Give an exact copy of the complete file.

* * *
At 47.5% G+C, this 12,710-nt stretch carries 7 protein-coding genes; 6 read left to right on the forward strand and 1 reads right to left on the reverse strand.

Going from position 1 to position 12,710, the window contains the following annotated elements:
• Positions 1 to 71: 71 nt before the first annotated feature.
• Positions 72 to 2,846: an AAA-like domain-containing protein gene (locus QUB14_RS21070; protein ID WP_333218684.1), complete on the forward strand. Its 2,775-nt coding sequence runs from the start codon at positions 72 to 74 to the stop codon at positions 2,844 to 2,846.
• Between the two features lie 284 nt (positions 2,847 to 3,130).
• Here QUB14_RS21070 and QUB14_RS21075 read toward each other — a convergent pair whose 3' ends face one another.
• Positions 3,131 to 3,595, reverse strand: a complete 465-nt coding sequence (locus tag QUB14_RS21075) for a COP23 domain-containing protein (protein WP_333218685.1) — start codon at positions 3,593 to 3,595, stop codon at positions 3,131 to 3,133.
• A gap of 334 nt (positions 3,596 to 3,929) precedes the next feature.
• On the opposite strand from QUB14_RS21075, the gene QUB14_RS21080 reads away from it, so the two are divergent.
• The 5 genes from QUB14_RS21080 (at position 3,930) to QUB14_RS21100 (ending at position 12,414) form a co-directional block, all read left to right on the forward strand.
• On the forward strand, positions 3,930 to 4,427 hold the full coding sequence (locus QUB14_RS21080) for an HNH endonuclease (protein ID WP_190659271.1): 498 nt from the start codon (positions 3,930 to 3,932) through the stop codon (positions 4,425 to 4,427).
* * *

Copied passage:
At 47.5% G+C, this 12,710-nt stretch carries 7 protein-coding genes; 6 read left to right on the forward strand and 1 reads right to left on the reverse strand.

Going from position 1 to position 12,710, the window contains the following annotated elements:
• Positions 1 to 71: 71 nt before the first annotated feature.
• Positions 72 to 2,846: an AAA-like domain-containing protein gene (locus QUB14_RS21070; protein ID WP_333218684.1), complete on the forward strand. Its 2,775-nt coding sequence runs from the start codon at positions 72 to 74 to the stop codon at positions 2,844 to 2,846.
• Between the two features lie 284 nt (positions 2,847 to 3,130).
• Here QUB14_RS21070 and QUB14_RS21075 read toward each other — a convergent pair whose 3' ends face one another.
• Positions 3,131 to 3,595, reverse strand: a complete 465-nt coding sequence (locus tag QUB14_RS21075) for a COP23 domain-containing protein (protein WP_333218685.1) — start codon at positions 3,593 to 3,595, stop codon at positions 3,131 to 3,133.
• A gap of 334 nt (positions 3,596 to 3,929) precedes the next feature.
• On the opposite strand from QUB14_RS21075, the gene QUB14_RS21080 reads away from it, so the two are divergent.
• The 5 genes from QUB14_RS21080 (at position 3,930) to QUB14_RS21100 (ending at position 12,414) form a co-directional block, all read left to right on the forward strand.
• On the forward strand, positions 3,930 to 4,427 hold the full coding sequence (locus QUB14_RS21080) for an HNH endonuclease (protein ID WP_190659271.1): 498 nt from the start codon (positions 3,930 to 3,932) through the stop codon (positions 4,425 to 4,427).